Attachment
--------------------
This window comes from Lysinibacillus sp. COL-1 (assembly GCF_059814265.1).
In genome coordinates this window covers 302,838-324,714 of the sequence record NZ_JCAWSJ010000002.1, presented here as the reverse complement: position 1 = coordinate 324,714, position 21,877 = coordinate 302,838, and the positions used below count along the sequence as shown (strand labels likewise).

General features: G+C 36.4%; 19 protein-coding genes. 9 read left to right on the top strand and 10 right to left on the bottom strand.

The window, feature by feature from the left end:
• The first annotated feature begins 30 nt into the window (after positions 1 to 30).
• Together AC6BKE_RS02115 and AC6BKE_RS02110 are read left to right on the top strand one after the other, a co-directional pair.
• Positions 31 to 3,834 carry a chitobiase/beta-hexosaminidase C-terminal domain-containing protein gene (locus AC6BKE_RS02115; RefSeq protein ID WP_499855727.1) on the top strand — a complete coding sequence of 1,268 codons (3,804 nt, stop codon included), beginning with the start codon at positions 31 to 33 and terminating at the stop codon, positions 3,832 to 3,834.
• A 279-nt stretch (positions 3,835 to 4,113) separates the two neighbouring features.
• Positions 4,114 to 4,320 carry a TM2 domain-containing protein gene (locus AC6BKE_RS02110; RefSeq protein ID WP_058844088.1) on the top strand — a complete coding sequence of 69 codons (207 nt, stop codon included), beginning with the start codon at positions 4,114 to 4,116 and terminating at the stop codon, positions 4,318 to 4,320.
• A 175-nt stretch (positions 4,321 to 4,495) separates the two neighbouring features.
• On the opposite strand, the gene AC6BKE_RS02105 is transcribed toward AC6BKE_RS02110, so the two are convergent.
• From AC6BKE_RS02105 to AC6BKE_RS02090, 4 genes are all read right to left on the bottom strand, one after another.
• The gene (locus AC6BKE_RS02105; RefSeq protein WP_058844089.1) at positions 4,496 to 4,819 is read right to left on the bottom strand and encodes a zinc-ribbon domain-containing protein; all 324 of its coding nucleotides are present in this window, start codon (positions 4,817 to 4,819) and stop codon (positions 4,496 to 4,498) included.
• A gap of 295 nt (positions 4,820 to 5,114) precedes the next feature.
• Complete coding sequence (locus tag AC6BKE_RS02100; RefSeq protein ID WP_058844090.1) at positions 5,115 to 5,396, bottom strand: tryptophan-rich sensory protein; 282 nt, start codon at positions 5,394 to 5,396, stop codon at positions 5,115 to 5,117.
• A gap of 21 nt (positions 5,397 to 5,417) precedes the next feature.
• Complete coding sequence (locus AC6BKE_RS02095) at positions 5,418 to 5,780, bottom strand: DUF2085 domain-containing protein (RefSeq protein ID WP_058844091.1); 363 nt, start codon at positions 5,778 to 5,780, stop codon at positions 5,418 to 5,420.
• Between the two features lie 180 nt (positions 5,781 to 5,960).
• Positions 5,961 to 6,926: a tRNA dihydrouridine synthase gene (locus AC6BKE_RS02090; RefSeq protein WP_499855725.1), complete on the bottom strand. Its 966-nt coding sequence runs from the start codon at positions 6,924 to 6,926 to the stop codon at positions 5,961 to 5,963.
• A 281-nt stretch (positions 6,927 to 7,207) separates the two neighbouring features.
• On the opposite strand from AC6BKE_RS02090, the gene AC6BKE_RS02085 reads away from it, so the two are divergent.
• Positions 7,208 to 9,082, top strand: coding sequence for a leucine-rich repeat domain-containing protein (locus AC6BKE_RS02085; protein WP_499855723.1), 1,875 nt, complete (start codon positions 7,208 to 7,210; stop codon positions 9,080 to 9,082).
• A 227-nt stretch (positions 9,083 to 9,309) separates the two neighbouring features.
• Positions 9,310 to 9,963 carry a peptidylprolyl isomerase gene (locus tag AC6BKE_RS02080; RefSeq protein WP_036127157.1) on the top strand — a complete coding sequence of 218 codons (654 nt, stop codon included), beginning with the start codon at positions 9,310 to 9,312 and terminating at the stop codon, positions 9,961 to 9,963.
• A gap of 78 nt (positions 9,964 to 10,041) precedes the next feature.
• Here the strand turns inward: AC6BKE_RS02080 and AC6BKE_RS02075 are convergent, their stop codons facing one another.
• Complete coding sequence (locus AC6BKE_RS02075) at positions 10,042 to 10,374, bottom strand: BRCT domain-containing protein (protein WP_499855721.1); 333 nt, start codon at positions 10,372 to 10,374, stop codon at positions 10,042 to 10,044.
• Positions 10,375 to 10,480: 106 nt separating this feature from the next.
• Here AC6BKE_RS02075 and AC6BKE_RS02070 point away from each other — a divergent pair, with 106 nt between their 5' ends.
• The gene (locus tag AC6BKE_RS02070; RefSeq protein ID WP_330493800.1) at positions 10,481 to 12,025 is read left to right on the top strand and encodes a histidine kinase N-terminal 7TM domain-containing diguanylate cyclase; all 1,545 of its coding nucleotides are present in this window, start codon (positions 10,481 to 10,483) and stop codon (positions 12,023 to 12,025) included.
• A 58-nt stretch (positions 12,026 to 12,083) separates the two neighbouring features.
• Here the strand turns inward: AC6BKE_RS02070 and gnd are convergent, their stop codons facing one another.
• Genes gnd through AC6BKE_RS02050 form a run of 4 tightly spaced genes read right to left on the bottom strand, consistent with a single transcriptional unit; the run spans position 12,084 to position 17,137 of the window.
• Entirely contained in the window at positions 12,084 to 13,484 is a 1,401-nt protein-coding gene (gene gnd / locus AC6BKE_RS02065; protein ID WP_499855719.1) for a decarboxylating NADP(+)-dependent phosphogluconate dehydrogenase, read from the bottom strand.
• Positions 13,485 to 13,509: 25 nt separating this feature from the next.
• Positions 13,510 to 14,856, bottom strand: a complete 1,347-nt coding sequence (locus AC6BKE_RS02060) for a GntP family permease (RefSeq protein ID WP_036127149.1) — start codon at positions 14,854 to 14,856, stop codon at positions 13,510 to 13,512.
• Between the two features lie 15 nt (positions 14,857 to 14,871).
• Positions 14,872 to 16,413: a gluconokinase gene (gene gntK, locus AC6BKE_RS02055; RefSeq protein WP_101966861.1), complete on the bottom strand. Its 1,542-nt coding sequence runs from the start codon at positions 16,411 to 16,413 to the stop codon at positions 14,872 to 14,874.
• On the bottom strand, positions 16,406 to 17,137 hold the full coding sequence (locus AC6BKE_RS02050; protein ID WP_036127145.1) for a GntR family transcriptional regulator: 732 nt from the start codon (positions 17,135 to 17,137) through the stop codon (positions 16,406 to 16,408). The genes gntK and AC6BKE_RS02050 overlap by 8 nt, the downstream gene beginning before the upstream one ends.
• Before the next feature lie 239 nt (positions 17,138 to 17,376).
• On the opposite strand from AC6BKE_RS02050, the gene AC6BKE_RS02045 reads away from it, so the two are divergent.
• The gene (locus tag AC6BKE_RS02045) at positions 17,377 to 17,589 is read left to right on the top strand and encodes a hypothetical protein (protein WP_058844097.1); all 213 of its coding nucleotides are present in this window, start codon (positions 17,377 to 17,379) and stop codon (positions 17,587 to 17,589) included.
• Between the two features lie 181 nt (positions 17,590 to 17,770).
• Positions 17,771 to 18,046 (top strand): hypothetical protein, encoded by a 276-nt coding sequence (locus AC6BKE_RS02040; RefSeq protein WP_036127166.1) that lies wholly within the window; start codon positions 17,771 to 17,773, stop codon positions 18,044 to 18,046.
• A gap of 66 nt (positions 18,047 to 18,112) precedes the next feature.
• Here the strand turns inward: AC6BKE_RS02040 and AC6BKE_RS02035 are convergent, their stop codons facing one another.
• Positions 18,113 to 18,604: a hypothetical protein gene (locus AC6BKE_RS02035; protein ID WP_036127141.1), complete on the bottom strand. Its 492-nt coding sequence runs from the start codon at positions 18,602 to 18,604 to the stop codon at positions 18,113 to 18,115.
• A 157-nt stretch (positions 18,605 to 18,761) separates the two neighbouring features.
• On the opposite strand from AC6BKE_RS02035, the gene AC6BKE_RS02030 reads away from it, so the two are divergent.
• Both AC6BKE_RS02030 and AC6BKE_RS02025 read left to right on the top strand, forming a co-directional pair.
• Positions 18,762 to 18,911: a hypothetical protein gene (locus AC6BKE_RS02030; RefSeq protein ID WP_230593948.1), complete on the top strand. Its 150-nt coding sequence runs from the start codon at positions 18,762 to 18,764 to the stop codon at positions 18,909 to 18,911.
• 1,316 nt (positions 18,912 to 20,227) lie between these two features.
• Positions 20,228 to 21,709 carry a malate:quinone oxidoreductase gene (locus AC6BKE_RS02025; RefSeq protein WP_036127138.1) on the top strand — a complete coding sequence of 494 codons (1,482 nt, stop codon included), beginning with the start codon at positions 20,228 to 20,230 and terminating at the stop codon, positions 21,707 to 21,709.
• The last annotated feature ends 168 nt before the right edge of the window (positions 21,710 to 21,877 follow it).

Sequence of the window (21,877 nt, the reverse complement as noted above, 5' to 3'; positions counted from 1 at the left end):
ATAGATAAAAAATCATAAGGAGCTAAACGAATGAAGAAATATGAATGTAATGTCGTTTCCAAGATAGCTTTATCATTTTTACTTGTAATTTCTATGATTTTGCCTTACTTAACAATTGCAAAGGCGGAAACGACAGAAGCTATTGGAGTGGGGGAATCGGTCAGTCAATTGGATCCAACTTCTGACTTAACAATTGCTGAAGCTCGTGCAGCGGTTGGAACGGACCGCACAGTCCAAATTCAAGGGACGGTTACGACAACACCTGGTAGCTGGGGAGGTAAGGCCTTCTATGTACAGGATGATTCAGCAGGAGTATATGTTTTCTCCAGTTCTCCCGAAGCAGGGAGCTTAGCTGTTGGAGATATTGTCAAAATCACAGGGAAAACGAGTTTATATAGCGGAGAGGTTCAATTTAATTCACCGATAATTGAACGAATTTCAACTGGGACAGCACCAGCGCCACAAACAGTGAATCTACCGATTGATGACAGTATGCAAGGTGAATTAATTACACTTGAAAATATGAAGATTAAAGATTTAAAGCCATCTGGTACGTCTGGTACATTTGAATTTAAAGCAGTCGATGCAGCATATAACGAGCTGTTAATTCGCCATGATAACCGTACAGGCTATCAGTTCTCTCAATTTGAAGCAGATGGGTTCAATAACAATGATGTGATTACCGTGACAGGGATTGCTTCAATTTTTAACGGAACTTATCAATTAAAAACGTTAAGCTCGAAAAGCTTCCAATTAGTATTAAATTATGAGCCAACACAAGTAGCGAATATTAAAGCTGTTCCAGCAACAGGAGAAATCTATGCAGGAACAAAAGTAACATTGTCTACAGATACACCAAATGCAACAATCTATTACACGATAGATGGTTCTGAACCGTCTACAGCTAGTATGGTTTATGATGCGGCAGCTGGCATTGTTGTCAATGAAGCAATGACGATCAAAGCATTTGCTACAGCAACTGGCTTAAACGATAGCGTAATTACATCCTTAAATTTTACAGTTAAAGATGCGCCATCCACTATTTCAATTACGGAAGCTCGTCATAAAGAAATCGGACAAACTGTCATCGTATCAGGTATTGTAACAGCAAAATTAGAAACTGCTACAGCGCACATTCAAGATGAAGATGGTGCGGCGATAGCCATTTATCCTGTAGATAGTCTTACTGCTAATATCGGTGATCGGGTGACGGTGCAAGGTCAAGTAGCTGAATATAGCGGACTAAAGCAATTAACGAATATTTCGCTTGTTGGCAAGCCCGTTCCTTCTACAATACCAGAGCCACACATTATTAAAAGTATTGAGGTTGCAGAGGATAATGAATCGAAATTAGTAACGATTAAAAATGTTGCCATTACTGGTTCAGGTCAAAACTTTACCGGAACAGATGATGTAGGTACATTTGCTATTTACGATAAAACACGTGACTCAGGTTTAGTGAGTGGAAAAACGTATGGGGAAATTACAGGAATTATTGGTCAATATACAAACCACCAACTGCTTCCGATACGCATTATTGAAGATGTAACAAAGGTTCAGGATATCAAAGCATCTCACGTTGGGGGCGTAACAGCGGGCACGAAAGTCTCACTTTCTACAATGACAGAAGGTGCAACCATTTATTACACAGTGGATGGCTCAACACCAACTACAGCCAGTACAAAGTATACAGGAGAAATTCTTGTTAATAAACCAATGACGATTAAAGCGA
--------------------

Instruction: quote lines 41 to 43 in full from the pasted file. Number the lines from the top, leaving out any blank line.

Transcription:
• On the opposite strand from AC6BKE_RS02050, the gene AC6BKE_RS02045 reads away from it, so the two are divergent.
• The gene (locus tag AC6BKE_RS02045) at positions 17,377 to 17,589 is read left to right on the top strand and encodes a hypothetical protein (protein WP_058844097.1); all 213 of its coding nucleotides are present in this window, start codon (positions 17,377 to 17,379) and stop codon (positions 17,587 to 17,589) included.
• Between the two features lie 181 nt (positions 17,590 to 17,770).